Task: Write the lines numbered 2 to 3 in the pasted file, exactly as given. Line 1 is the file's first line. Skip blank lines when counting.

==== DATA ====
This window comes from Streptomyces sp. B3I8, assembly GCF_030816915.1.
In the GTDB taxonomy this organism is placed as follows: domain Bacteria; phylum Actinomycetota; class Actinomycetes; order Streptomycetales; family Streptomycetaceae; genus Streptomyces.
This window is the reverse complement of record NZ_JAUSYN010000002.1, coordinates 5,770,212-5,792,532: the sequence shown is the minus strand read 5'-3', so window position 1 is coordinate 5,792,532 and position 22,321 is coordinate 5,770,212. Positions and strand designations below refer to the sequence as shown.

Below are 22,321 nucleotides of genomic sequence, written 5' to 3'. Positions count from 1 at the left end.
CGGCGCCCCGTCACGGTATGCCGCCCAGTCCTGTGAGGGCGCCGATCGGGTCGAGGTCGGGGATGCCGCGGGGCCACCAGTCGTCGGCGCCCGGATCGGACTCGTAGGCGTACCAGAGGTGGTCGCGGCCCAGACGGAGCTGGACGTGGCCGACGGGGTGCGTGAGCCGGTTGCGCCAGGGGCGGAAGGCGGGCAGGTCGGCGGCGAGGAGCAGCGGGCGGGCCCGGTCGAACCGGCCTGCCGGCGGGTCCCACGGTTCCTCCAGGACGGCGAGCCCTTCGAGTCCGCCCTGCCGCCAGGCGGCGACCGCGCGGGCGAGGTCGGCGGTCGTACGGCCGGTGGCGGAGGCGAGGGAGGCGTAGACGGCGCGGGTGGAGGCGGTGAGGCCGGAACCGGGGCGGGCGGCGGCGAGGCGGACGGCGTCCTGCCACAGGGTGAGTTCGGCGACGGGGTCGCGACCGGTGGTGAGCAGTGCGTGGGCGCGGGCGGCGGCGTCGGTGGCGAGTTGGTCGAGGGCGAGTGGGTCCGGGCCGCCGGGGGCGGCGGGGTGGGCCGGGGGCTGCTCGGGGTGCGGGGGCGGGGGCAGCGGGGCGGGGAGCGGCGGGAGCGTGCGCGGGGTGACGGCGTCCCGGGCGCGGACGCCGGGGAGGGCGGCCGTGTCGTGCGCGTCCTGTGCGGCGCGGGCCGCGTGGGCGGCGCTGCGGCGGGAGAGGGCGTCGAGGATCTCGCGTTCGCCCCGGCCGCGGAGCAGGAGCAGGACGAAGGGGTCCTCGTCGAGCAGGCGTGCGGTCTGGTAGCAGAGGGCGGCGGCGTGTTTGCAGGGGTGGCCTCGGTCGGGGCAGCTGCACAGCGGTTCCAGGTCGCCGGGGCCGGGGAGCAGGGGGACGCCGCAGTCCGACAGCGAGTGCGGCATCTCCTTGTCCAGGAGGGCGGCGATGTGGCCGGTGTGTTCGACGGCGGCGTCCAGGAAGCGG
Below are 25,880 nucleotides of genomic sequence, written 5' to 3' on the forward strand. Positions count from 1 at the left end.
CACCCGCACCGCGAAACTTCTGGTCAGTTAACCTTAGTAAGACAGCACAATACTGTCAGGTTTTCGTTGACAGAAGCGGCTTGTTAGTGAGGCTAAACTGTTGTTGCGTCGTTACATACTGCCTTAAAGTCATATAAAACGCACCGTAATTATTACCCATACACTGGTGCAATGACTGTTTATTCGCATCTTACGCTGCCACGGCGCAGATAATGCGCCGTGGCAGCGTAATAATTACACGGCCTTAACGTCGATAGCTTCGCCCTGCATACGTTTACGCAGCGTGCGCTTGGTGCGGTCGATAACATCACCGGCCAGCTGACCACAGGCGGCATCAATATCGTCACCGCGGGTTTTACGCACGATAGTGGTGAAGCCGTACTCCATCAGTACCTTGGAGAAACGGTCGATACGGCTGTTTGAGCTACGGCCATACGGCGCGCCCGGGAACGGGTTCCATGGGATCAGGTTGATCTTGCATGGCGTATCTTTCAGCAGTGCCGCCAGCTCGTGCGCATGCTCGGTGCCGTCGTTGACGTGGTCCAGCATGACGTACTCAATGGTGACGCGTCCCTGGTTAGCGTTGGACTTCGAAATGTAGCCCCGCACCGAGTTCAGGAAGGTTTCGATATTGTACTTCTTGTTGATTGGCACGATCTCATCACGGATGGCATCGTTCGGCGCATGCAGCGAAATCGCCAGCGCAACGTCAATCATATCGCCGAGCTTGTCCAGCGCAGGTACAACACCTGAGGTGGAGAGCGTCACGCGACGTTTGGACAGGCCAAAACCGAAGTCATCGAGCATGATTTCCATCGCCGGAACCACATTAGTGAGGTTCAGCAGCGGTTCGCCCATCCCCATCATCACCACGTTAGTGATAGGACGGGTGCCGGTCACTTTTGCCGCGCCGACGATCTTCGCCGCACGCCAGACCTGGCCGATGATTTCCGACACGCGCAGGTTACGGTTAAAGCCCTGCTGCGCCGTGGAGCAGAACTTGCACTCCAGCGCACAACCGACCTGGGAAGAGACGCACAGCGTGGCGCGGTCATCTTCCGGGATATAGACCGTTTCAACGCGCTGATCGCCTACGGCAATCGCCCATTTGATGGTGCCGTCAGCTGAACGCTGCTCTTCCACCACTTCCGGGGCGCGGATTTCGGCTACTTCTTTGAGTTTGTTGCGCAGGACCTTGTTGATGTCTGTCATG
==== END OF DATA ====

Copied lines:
In the GTDB taxonomy this organism is placed as follows: domain Bacteria; phylum Actinomycetota; class Actinomycetes; order Streptomycetales; family Streptomycetaceae; genus Streptomyces.
This window is the reverse complement of record NZ_JAUSYN010000002.1, coordinates 5,770,212-5,792,532: the sequence shown is the minus strand read 5'-3', so window position 1 is coordinate 5,792,532 and position 22,321 is coordinate 5,770,212. Positions and strand designations below refer to the sequence as shown.